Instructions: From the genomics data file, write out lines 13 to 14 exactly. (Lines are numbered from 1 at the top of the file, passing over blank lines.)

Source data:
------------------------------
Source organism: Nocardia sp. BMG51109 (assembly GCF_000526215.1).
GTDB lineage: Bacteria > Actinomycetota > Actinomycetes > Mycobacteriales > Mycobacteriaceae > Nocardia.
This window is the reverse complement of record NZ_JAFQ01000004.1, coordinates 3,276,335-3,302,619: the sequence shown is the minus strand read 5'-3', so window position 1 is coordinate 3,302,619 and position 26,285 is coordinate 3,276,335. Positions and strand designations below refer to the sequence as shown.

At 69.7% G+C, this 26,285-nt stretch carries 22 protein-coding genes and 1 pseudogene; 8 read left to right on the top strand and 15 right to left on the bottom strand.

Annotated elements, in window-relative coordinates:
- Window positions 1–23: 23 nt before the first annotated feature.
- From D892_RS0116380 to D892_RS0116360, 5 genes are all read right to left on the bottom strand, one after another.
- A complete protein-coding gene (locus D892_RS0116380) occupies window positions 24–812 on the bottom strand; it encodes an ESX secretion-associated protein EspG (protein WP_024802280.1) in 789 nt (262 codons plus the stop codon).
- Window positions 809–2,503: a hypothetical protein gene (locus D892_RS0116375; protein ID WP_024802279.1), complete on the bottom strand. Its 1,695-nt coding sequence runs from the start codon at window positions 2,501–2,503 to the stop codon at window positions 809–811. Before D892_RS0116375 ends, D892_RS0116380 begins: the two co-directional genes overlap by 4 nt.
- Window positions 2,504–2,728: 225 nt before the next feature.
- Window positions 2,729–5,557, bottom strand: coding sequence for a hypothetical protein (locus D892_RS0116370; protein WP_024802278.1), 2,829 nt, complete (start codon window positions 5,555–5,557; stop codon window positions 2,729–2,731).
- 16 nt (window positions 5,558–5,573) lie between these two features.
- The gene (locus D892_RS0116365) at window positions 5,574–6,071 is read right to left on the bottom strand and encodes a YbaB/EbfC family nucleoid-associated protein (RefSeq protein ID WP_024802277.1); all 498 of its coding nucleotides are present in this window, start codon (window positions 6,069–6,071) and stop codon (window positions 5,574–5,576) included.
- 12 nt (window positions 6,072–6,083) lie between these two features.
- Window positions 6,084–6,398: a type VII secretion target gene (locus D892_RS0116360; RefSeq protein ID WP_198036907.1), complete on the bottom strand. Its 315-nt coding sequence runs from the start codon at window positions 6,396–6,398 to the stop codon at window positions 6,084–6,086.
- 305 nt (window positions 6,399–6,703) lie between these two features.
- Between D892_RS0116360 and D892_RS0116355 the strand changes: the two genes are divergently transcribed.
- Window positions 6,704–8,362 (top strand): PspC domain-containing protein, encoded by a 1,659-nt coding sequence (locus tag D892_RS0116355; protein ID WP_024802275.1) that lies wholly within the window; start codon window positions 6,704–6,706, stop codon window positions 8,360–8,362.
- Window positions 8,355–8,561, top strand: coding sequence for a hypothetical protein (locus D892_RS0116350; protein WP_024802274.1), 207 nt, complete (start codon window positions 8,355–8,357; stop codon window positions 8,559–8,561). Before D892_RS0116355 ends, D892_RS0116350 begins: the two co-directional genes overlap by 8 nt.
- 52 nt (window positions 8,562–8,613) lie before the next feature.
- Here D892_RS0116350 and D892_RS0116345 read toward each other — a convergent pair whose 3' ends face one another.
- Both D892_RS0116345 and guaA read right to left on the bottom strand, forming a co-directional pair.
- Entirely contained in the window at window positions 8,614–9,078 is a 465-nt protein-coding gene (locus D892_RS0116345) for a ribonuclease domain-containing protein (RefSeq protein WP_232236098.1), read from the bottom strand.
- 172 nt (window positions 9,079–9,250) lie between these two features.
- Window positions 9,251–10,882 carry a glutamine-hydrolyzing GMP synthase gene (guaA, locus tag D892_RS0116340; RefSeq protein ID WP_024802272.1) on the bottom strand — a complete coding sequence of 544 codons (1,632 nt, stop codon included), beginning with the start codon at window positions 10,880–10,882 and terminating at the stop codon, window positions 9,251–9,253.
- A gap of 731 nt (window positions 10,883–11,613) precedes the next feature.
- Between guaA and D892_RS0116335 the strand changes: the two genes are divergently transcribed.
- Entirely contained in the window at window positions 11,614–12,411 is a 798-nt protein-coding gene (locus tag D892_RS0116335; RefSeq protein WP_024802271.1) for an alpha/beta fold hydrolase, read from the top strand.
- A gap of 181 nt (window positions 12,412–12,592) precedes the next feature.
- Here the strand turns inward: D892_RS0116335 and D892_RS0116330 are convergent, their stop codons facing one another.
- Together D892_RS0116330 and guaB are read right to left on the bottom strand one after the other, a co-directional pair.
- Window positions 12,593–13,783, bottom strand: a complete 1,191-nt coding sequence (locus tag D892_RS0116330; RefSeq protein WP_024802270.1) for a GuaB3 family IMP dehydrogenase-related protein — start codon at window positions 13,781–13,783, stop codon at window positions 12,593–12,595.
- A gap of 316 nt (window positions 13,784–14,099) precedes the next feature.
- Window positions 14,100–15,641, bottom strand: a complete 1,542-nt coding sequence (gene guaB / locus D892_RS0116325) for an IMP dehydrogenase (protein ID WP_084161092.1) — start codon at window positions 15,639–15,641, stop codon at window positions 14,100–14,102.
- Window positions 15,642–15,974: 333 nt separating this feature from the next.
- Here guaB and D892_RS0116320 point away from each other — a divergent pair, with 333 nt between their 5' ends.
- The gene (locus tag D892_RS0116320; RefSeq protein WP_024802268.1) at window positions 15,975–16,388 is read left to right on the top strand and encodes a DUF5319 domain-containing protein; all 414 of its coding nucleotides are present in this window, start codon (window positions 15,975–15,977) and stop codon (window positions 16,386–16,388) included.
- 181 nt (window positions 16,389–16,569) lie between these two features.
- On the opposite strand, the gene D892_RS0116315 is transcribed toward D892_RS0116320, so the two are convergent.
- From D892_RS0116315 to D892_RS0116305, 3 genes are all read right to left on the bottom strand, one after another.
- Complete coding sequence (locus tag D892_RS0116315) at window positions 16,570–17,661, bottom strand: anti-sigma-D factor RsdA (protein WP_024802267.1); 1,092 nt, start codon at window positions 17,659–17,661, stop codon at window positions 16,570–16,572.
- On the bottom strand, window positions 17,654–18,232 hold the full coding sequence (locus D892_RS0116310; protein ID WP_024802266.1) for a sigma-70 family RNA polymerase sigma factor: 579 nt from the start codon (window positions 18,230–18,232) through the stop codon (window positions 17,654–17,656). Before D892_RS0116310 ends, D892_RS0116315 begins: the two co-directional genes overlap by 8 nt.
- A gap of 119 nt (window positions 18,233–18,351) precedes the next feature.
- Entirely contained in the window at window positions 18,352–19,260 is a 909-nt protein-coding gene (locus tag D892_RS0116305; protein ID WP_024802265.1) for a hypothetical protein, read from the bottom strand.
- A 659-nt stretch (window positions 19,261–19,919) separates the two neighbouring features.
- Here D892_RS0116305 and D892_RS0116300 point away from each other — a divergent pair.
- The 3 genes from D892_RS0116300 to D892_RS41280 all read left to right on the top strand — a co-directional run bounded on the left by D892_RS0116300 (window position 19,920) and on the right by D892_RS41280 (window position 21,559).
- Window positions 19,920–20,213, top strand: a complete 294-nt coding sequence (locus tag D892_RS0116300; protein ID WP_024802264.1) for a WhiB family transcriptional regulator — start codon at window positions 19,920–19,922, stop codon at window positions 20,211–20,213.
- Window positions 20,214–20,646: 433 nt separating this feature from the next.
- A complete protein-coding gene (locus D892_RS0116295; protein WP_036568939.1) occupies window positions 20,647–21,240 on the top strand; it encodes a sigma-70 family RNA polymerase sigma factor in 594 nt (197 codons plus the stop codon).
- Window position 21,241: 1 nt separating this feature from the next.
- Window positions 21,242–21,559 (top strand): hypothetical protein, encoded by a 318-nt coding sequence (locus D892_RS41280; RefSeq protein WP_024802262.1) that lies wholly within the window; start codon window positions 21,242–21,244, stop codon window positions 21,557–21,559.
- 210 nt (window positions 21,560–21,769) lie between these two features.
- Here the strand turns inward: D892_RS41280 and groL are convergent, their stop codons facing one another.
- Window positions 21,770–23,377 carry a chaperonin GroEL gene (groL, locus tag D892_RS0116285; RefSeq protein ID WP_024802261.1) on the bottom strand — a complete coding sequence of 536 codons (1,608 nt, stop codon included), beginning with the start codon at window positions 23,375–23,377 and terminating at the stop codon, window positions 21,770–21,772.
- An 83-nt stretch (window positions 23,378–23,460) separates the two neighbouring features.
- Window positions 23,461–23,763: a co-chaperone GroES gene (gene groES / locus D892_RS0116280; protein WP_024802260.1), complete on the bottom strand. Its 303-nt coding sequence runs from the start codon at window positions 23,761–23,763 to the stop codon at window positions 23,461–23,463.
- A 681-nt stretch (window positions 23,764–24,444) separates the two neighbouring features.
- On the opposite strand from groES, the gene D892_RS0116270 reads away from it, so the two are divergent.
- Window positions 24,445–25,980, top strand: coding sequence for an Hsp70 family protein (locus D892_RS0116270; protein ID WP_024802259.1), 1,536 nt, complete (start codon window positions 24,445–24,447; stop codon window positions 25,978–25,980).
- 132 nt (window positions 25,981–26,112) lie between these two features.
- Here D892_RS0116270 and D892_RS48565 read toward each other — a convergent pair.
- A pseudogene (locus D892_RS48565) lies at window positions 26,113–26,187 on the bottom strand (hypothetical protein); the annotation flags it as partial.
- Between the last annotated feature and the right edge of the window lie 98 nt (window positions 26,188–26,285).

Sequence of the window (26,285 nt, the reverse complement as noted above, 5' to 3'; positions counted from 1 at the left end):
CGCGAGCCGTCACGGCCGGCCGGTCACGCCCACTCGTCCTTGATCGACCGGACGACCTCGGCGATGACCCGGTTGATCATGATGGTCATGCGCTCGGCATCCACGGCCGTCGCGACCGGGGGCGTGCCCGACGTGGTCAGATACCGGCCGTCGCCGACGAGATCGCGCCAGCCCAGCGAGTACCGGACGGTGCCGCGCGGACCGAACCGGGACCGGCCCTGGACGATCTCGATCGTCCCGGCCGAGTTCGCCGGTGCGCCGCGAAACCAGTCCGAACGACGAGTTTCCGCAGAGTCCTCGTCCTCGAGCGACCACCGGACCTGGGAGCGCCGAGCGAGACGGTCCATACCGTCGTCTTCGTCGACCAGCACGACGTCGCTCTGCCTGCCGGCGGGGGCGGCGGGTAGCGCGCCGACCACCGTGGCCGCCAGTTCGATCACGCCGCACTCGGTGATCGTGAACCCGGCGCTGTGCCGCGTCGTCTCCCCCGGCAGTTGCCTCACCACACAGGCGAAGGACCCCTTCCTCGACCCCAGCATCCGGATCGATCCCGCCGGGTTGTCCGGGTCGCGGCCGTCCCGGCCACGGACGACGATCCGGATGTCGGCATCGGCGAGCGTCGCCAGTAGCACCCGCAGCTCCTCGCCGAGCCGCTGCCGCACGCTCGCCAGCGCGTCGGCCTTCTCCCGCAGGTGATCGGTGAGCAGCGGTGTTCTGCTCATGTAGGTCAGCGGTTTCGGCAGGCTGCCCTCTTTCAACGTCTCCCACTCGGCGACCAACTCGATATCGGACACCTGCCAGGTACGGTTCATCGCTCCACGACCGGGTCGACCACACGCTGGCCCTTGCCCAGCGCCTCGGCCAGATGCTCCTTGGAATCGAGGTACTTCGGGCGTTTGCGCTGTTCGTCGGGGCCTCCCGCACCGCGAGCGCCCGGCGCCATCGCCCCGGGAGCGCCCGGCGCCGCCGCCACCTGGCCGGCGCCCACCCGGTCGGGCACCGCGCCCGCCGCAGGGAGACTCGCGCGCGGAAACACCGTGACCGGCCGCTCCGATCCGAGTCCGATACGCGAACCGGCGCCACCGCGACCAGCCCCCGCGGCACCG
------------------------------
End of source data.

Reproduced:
- The gene (locus D892_RS0116365) at window positions 5,574–6,071 is read right to left on the bottom strand and encodes a YbaB/EbfC family nucleoid-associated protein (RefSeq protein ID WP_024802277.1); all 498 of its coding nucleotides are present in this window, start codon (window positions 6,069–6,071) and stop codon (window positions 5,574–5,576) included.
- 12 nt (window positions 6,072–6,083) lie between these two features.